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Structure and Evolution of Invertebrate Nervous Systems$
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Andreas Schmidt-Rhaesa, Steffen Harzsch, and Günter Purschke

Print publication date: 2015

Print ISBN-13: 9780199682201

Published to Oxford Scholarship Online: March 2016

DOI: 10.1093/acprof:oso/9780199682201.001.0001

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PRINTED FROM OXFORD SCHOLARSHIP ONLINE (oxford.universitypressscholarship.com). (c) Copyright Oxford University Press, 2020. All Rights Reserved. An individual user may print out a PDF of a single chapter of a monograph in OSO for personal use. date: 24 September 2020

Perspective— Evolutionary Aspects of Motor Control and Coordination: The Central Pattern Generators in the Crustacean Stomatogastric and Swimmeret Systems

Perspective— Evolutionary Aspects of Motor Control and Coordination: The Central Pattern Generators in the Crustacean Stomatogastric and Swimmeret Systems

Chapter:
(p.583) 46 Perspective— Evolutionary Aspects of Motor Control and Coordination: The Central Pattern Generators in the Crustacean Stomatogastric and Swimmeret Systems
Source:
Structure and Evolution of Invertebrate Nervous Systems
Author(s):

Wolfgang Stein

Carola Städele

Carmen R. Smarandache-Wellmann

Publisher:
Oxford University Press
DOI:10.1093/acprof:oso/9780199682201.003.0046

Central pattern generators (CPGs) are assemblies of neurons that autonomically produce rhythmic patterns of neural activity. Most, if not all, rhythmic behaviours in animals are driven by such CPGs, and examples are manifold across all taxa. CPGs have evolved independently many times and they show phylogenetic and functional diversity. They control a spectrum of very different behaviours in both vertebrates and invertebrates, including some that require the coordination of several body segments, or even the whole body, and others that move limited anatomical appendages. Some behaviours driven by CPGs are continuous and stereotypic while others are episodic and more flexible. Some are impervious to sensory feedback, while others are strongly influenced by sensory feedback. This phylogenetic and functional diversity, although precluding a comparison of CPG circuitry in detail, allows us to distill the core features of CPG circuits and to learn general principles of neural function that underlie some of the most vital behaviours in animals. Here, the chapter reviews two systems that are at the forefront of studying central pattern generation and coordination of CPGs. The processing of food in the crustacean stomatogastric nervous system will be used as a generic model for addressing evolutionary aspects and highlighting general functional motifs of central pattern generation. The crayfish swimmeret system, on the other hand, will serve to demonstrate the known mechanisms of coordination of segmented CPGs.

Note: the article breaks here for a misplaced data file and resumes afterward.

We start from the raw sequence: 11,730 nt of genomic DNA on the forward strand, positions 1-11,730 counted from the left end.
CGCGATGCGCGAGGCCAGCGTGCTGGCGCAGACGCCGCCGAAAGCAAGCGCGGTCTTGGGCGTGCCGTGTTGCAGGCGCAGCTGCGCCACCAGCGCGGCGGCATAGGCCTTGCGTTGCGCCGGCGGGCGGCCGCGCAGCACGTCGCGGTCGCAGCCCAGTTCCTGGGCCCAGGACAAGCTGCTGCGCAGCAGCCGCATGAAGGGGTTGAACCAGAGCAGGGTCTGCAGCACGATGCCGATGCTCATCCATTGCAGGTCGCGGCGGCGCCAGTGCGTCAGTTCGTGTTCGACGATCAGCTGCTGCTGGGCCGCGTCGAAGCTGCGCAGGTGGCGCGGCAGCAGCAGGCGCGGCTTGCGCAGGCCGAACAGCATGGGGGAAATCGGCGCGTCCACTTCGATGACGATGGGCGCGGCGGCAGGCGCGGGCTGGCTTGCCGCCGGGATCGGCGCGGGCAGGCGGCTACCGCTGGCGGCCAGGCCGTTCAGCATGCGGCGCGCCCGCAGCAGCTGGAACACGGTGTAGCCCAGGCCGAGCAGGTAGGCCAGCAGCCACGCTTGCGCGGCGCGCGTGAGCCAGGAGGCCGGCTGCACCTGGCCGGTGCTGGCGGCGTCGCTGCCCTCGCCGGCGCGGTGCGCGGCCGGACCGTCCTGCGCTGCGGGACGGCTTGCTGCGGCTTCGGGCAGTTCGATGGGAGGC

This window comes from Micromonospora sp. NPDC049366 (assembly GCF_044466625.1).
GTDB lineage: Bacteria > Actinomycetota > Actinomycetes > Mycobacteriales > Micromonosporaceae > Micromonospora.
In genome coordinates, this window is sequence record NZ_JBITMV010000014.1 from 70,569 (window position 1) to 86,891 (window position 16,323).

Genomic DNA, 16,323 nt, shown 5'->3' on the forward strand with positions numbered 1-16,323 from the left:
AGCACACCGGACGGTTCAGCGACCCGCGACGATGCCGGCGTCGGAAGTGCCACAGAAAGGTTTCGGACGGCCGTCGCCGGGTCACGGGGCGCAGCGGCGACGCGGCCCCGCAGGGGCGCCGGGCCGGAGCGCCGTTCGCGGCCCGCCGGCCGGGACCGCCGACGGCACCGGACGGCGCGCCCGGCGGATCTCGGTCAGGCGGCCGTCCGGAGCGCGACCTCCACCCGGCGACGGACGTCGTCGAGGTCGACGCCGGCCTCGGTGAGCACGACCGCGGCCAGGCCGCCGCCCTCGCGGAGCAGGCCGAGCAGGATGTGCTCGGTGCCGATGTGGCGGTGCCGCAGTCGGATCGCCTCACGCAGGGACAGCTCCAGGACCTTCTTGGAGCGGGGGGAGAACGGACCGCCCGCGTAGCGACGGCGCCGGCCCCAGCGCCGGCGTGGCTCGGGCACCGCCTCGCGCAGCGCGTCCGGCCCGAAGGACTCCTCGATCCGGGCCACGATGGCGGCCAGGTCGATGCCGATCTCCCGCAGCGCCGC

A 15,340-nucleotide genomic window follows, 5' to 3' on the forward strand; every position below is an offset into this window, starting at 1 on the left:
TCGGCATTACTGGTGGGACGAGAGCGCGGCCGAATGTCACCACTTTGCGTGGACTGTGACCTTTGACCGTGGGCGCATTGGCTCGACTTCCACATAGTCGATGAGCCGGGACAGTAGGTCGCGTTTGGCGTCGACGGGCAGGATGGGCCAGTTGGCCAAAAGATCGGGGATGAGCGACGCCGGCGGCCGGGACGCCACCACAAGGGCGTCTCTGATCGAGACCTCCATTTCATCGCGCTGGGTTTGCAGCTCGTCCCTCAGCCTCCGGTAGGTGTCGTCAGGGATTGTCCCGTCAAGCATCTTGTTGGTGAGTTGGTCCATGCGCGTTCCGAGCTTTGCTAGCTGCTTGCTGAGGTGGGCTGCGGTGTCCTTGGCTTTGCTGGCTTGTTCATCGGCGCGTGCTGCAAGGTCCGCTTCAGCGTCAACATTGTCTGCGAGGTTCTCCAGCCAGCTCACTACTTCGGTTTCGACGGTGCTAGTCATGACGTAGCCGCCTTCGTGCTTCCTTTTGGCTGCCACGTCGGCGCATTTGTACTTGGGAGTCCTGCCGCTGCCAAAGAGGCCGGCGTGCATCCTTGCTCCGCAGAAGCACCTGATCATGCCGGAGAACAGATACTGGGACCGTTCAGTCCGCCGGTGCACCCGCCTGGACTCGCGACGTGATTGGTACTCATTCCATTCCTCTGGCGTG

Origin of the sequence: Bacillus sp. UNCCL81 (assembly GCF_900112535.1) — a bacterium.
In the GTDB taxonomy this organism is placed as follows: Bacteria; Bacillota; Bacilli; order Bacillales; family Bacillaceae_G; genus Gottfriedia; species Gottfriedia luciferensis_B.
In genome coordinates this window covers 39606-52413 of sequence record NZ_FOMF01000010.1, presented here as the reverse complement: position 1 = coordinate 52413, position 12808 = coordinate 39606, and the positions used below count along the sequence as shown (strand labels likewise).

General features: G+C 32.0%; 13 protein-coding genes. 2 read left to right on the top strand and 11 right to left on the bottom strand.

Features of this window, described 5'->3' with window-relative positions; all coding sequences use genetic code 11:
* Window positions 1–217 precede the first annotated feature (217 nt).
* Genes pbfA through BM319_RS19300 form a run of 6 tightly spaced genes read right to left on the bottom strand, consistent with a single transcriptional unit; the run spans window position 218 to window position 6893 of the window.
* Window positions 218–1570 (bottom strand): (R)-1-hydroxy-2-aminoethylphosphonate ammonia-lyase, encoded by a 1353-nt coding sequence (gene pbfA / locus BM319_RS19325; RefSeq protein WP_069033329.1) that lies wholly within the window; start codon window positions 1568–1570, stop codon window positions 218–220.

Keywords:   rhythmic patterns, crustacean, central pattern generator, segment coordination, motor control, stomatogastric ganglion, swimmeret system, neuromodulation, peptide transmitter, projection neuron

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